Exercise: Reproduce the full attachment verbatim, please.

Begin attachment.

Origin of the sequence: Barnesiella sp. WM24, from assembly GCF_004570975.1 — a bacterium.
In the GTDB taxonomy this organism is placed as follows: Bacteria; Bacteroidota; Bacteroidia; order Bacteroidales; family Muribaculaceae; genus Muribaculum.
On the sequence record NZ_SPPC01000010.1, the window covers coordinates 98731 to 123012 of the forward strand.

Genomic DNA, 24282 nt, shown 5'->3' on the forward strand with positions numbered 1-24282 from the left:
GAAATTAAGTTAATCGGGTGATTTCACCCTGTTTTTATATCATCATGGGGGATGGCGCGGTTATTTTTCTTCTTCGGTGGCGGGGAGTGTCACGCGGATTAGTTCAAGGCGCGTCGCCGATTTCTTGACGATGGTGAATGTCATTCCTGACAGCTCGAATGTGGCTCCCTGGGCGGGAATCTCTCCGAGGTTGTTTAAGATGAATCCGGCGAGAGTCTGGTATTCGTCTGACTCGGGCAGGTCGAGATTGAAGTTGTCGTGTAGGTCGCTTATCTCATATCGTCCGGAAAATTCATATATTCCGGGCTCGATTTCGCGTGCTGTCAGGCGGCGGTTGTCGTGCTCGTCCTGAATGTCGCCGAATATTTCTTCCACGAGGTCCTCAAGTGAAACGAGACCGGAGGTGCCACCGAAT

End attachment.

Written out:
Origin of the sequence: Barnesiella sp. WM24, from assembly GCF_004570975.1 — a bacterium.
In the GTDB taxonomy this organism is placed as follows: Bacteria; Bacteroidota; Bacteroidia; order Bacteroidales; family Muribaculaceae; genus Muribaculum.
On the sequence record NZ_SPPC01000010.1, the window covers coordinates 98731 to 123012 of the forward strand.

Genomic DNA, 24282 nt, shown 5'->3' on the forward strand with positions numbered 1-24282 from the left:
GAAATTAAGTTAATCGGGTGATTTCACCCTGTTTTTATATCATCATGGGGGATGGCGCGGTTATTTTTCTTCTTCGGTGGCGGGGAGTGTCACGCGGATTAGTTCAAGGCGCGTCGCCGATTTCTTGACGATGGTGAATGTCATTCCTGACAGCTCGAATGTGGCTCCCTGGGCGGGAATCTCTCCGAGGTTGTTTAAGATGAATCCGGCGAGAGTCTGGTATTCGTCTGACTCGGGCAGGTCGAGATTGAAGTTGTCGTGTAGGTCGCTTATCTCATATCGTCCGGAAAATTCATATATTCCGGGCTCGATTTCGCGTGCTGTCAGGCGGCGGTTGTCGTGCTCGTCCTGAATGTCGCCGAATATTTCTTCCACGAGGTCCTCAAGTGAAACGAGACCGGAGGTGCCACCGAAT